Brentano Quartet and DiDonato team up in Strauss and Heggie

Thu Oct 06, 2016 at 12:49 pm
The Brentano String Quartet opened the Fortas Chamber Music Series Wednesday night. Photo: Christian Steiner

The Brentano String Quartet opened the Fortas Chamber Music Series Wednesday night. Photo: Christian Steiner

Joyce DiDonato has not visited Washington since 2011, when the American mezzo-soprano feted the 20th anniversary of Vocal Arts D.C. On Wednesday night she opened the season of the Fortas Chamber Music Concerts series at the Kennedy Center. Her performance, though delightful in many ways, was overshadowed by the group that shared the stage with her, the Brentano String Quartet.

Formed at Juilliard and in the current formation since 1998, the Brentano has made the rounds of the city’s chamber music venues over the past decade. They have a refined, balanced sound that urges, even requires the listener to lean in and pay attention.

They opened with four of the Contrapunctus movements from Bach’s Art of the Fugue, which underscored the intimate nature of the sound the group creates together. Restricting their use of vibrato, the four musicians carefully wove together the strands of Bach’s counterpoint, delineating the overlapping subjects and responses in a way that never sounded pedantic.

The group took Contrapunctus VII at a faster tempo, so that the augmented version of the subject, in long notes, could still be understood as a melody, with the simultaneous versions of the tune in smaller note values whizzing by. Bach transformed the subject into a series of sighing motifs in Contrapunctus XI, which first violinist Mark Steinberg, and the other three players rendered in a light, acutely balanced way.

When a string quartet plays Haydn well, many of the other elements of good musicianship fall easily into place. The middle movements especially of the composer’s first essay in the genre, the Quartet in E-flat major, Op. 20, had just the right natural ease. The easy-paced minuet was given pleasing ornamentation on its repeat, and the tender declaration of the slow movement opened as a mere whisper of sound. The first movement, also charmingly ornamented when the main themes were repeated at the exposition, was disrupted by a tempo that felt a notch or two too fast. The same frenetic quality suited the finale (“Presto”) much better.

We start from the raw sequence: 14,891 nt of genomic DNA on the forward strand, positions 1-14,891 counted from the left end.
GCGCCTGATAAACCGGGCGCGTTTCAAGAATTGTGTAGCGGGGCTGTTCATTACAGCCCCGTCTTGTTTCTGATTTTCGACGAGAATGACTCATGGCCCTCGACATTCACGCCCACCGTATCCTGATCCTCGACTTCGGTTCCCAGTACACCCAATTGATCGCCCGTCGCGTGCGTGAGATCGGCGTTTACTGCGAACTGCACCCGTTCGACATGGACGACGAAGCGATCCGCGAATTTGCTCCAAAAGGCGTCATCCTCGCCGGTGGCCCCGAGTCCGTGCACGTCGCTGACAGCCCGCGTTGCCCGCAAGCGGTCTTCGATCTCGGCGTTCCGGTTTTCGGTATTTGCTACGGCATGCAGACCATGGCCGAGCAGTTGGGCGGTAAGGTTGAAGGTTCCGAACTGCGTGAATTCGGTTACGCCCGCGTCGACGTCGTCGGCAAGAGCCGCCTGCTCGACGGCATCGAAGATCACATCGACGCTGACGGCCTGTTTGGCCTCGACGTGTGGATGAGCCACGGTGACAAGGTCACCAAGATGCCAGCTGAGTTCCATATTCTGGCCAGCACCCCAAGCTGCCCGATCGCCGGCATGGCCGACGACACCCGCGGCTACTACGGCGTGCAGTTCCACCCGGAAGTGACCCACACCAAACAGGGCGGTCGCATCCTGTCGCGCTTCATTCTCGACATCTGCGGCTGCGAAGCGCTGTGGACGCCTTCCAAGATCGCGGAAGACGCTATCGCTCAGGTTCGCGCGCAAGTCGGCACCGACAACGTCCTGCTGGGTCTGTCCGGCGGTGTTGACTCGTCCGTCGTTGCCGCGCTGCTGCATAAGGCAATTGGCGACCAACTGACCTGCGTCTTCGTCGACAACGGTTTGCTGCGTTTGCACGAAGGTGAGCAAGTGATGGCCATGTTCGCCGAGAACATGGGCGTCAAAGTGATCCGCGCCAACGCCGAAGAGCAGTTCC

Joyce DiDonato. Photo: Simon Pauly

Joyce DiDonato. Photo: Simon Pauly

DiDonato sang a set of five Lieder by Richard Strauss, in arrangements for string quartet by Brentano violinist Michael Steinberg and violist Misha Amory. The tessitura of the quiet, plaintive “Ach Lieb, ich muss nun scheiden” sat most easily for DiDonato, and the Brentano Quartet proved themselves excellent accompanists, molding their sound to DiDonato’s voice.

She unfurled a brilliant sound in “Du meines Herzens Krönelein” and “Traum durch die Dämmerung,” wrapping the tone in warmth and clean diction. At the top notes more than once turned brittle, with intonation suffering, especially in “Die Nacht.” DiDonato returned to Strauss for a single encore at the end of the recital, a reverent reading of the song “Morgen.”

American composer Jake Heggie composed his song cycle Camille Claudel: Into the Fire for DiDonato in 2011 (she recorded it with the Alexander String Quartet for the Pentatone label in 2013). Gene Scheer, one of Heggie’s regular librettists, provided the texts, drawn from the life of sculptor Camille Claudel. A brilliant student, and lover, of Auguste Rodin, she speaks in these poems to six of her sculptures on the day that she is to be committed to a mental asylum. In the last song she is visited by a friend there many years later.

Heggie’s vocal writing suited DiDonato better than most of the Strauss set. The fourth song, “La Petite Châtelaine,” was particularly lovely, with muted strings and a contained, rarefied sound from DiDonato. Heggie is not really known for chamber music, and he reverted to simple textures for the instruments, the first violin too often doubling the voice. DiDonato sang with an obvious love and respect for this music. Only the climactic high note of the “Epilogue” had the same wayward tuning noted at some points in the Strauss set.

While the Kennedy Center renovates the Terrace Theater, the Fortas series is relocating its concerts to other venues. The Family Theater worked beautifully for a concert of this type, with one exception. As noted at Janai Brugger’s recital last month, a persistent buzzing sound distracts, either from one of the lights or the ventilation system. While not loud enough to disturb the music most of the time, in quiet moments and silences, it is an annoyance that should be remedied.

The Fortas Chamber Music Concerts series presents a jazz-centered program with the Harlem String Quartet and Cuban composer-pianist Aldo López-Gavilán 7:30 p.m. October 17.

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